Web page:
The comet Lovejoy (C2011W3) was reported as recently discovered this year on December 2, 2011 by the amateur astronomer Terry Lovejoy of Australia. But a similar comet with the same name by the same astronomer was discovered in 2007 (C2007E2).
A few days ago on December 14, 2011 Comet Lovejoy plunged into the atmosphere of the sun, but survived the heat of the Sun and emerged out of the atmosphere. It came within 140,000 kilometers of the Sun. The temperatures in the Corona of the Sun reach 2 million degrees Fahrenheit.
According to Karl Battams, a solar researcher of the Naval Research Center in Washington, D.C., the comet lost its tail because of the Sun’s intense heat. Coronagraphs took pictures of the encounter. Coronagraphs take pictures of the Corona of the Sun by blacking out most of the Sun. The instrument was invented in 1930 by the French astronomer Bernard Lyot.
Chronagraphs have bright metal screens used to block off the intense light of the Sun. The Coronagraph needs to be at high altitudes on clear days to work properly. His exact words were “The only notable exception is that it appears to have lost its tail … In fact its tail is still gently floating out in space where it was before perihelion!”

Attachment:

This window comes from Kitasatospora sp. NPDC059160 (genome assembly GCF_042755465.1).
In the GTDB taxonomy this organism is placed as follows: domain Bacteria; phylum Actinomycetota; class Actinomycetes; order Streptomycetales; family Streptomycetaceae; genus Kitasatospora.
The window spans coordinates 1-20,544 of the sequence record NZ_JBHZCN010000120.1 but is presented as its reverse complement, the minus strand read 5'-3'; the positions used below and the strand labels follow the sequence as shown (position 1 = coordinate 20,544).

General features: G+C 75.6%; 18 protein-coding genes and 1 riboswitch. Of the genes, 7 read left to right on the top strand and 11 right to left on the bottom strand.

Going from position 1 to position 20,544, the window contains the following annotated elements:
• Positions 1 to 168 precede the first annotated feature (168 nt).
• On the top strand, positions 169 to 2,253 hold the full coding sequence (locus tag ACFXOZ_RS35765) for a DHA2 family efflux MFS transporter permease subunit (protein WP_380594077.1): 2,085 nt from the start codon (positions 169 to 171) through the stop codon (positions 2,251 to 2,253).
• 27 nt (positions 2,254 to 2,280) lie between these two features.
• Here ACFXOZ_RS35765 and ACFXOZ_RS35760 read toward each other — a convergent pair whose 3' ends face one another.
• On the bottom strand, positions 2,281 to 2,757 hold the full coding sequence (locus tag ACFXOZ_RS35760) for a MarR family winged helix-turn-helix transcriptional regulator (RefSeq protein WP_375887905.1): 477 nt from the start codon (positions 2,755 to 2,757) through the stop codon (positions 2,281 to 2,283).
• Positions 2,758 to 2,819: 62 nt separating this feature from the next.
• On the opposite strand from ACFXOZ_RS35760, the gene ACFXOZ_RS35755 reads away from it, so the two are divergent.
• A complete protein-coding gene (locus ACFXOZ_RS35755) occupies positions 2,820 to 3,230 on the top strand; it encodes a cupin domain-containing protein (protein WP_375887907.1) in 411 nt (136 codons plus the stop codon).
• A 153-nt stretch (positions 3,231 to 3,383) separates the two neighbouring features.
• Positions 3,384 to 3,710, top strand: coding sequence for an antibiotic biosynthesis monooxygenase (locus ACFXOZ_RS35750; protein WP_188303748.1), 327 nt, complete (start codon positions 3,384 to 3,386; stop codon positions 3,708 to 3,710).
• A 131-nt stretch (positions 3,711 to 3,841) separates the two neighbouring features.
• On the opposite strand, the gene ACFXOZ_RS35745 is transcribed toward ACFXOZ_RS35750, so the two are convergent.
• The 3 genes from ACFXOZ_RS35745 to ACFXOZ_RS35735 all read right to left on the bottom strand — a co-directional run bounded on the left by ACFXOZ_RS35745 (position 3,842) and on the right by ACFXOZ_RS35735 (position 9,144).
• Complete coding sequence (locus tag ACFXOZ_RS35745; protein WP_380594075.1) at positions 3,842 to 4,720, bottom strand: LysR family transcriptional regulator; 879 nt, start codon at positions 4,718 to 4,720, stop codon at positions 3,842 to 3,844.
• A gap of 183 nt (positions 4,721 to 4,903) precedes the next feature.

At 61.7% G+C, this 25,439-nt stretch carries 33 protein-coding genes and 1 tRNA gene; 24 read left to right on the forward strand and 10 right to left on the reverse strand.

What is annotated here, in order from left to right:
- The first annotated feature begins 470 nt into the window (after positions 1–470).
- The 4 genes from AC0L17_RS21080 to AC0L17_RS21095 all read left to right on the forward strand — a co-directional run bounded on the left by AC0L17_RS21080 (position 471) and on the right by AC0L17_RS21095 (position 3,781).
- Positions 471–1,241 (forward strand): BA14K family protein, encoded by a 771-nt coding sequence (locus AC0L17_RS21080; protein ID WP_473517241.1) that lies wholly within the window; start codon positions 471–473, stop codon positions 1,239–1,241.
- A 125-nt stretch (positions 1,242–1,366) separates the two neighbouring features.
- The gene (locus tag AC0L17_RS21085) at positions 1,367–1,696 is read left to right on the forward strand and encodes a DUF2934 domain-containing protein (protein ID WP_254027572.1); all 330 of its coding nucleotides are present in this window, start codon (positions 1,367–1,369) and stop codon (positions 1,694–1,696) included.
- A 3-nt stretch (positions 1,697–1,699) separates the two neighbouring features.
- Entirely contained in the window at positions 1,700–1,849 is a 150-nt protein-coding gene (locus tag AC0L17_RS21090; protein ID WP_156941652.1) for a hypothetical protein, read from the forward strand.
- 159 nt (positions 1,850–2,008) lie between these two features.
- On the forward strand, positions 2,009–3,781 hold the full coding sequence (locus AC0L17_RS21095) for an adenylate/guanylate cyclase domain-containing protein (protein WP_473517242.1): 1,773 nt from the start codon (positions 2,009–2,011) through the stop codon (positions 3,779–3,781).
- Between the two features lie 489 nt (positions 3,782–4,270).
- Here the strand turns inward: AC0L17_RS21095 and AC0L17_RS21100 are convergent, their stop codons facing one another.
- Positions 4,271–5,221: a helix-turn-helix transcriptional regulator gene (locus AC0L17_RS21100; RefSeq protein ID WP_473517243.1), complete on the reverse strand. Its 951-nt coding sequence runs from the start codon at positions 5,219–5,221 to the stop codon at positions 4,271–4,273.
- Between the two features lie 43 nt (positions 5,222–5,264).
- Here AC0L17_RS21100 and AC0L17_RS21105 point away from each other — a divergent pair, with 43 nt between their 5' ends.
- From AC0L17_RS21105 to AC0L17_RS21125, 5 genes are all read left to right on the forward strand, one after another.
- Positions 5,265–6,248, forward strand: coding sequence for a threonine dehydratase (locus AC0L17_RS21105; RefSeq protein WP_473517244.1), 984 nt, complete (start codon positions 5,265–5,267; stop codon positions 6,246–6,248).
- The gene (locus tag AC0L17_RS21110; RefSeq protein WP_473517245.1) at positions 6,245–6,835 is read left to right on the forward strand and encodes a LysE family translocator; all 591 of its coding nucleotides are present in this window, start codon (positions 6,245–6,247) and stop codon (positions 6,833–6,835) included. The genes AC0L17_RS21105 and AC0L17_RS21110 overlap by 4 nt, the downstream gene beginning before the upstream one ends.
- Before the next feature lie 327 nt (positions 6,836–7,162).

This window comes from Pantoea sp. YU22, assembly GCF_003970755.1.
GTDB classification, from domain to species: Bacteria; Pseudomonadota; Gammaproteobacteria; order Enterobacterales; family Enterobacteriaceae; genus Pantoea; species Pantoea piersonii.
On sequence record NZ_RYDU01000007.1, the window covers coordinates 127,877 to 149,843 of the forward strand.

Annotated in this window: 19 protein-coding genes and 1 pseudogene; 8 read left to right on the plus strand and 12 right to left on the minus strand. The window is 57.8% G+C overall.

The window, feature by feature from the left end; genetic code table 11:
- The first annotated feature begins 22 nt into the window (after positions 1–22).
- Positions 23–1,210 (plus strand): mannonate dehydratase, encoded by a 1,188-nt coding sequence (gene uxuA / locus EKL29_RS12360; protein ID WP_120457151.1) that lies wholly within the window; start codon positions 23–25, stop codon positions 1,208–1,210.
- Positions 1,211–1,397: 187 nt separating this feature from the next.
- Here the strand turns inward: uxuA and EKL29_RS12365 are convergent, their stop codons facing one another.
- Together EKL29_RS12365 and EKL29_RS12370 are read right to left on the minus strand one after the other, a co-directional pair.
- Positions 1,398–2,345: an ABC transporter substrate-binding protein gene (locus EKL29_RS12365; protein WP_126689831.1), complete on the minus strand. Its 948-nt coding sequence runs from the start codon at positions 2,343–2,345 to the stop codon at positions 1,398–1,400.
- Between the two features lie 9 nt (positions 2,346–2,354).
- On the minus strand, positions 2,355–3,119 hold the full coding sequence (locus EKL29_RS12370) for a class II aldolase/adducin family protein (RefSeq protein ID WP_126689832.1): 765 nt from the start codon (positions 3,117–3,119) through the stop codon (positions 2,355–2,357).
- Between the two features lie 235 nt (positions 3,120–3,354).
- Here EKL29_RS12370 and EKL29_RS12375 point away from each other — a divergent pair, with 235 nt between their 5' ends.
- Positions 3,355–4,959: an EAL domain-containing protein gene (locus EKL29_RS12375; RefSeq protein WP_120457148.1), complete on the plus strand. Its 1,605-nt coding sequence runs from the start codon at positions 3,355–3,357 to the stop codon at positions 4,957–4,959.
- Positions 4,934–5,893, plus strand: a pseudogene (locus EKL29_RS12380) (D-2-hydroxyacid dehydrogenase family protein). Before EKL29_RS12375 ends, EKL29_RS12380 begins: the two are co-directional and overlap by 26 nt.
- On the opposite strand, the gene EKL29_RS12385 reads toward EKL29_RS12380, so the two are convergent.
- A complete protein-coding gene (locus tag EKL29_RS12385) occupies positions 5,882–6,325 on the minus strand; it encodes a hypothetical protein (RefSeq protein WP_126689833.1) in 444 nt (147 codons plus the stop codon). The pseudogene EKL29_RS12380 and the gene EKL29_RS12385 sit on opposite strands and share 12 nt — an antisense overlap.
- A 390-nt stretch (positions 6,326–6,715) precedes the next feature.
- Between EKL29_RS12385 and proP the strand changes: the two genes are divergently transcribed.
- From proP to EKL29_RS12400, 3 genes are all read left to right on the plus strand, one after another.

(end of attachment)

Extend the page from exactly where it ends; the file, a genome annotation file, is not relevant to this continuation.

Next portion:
There were five spacecraft in the area when the comet entered the Sun’s upper atmosphere. They were NASA’s Solar Dynamics Observatory and twin STEREO probes, Europe’s Proba2 microsatellite, and the ESA/NASA Solar And Heliospheric Observatory. Commander of the International Space Station (ISS) Dan Burbank saw the comet when it entered the atmosphere of the Sun.
It was thought that the comet must be much larger than had previously been thought. It took nearly a day for the comet to circumnavigate the Sun. The comet looks like a giant dust cloud. Its color is brown.
The comet is a member of the Kreutz family of sungrazing comets. Many Kreutz sungrazers broke off the Great Comet of 1106 a.d. when it broke apart. They are usually small in size (about ten meters wide). Comet Lovejoy could be as large as 500 meters wide.
Kreutz sungrazing comets are named after the very close approach they make at perihelion. They were named after the German astronomer Heinrich Kreutz. Some of the brightest members of the group include The Great Comet of 1843, The Eclipse Comet of 1882, The Great Comet of 1882, and The Ikeya-Seki Comet of 1965.